Now, although it seems to me that everything I’ve just said about the image is basically obvious, is basically something that one can read in the image without a great deal of interpretive risk, it must be said that, to the best of my knowledge, none of these considerations figure in local interpretation of the poster where this image appears. No one I’ve met sees this as a picture that deeply invokes norms and scripts of social reproduction; my sense is that local interpretations start and end with a scandalized sense that it’s a picture of a couple having sex. The depiction of sex — at least in the fairly unrelated context of a student housing campaign — is viewed as a scandal in itself, end of thought. Or perhaps just as a tasteless bit of political advertising. Someone told me: maybe this would make sense for a condom ad, but here!?…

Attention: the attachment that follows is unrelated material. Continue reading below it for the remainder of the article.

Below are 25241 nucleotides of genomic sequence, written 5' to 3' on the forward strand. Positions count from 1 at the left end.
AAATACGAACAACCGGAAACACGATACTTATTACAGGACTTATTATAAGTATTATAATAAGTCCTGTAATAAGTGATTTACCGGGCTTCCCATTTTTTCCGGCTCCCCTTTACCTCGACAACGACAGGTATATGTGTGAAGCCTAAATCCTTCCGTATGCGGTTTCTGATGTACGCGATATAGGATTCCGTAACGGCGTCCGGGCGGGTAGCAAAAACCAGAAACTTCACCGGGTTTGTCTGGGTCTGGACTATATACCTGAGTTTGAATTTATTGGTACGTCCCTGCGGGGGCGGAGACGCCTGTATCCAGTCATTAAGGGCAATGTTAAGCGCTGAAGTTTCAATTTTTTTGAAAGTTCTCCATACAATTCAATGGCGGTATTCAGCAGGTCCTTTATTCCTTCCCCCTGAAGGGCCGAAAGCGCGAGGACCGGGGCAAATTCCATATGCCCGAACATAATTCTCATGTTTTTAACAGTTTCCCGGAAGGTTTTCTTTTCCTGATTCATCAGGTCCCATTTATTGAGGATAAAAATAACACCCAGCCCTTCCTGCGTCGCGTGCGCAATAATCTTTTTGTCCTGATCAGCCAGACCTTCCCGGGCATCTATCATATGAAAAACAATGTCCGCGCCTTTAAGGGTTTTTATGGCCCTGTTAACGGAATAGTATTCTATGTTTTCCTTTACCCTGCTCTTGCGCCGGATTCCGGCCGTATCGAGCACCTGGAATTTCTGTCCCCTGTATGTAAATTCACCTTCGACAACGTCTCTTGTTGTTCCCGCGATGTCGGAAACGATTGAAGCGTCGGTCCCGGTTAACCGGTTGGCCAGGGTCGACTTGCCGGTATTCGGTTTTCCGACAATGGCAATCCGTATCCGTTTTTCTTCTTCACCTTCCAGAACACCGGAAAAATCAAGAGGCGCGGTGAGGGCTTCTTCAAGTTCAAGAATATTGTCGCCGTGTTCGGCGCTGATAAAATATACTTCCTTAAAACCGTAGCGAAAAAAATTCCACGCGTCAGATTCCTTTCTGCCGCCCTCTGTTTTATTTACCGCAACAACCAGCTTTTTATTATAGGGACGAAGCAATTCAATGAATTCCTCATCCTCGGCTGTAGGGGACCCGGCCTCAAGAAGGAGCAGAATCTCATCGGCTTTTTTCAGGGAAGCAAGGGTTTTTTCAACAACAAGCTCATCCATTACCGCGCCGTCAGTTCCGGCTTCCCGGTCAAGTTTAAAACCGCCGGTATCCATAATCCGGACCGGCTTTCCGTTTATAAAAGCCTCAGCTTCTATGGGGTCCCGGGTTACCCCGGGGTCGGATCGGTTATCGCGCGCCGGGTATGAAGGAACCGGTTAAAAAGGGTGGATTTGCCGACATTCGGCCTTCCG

The implicit logic of the poster, of course, is something like: “for lack of adequate student housing, students have to live at home; thus they have nowhere to have sex but their parents’ bed; which is absurd and scandalous; hence the current housing shortage leads to scandal and demands action.” It’s a logic of political shock, quite likely designed to catch the eye and stick in memory more than to elicit any direct political action. And insofar as it has indeed caught the eyes of the campus (a long row of these posters is put up in a series by the solitary university entrance), it seems to be, paradoxically enough, a success. The scandal represented in the image becomes the scandal of the image itself.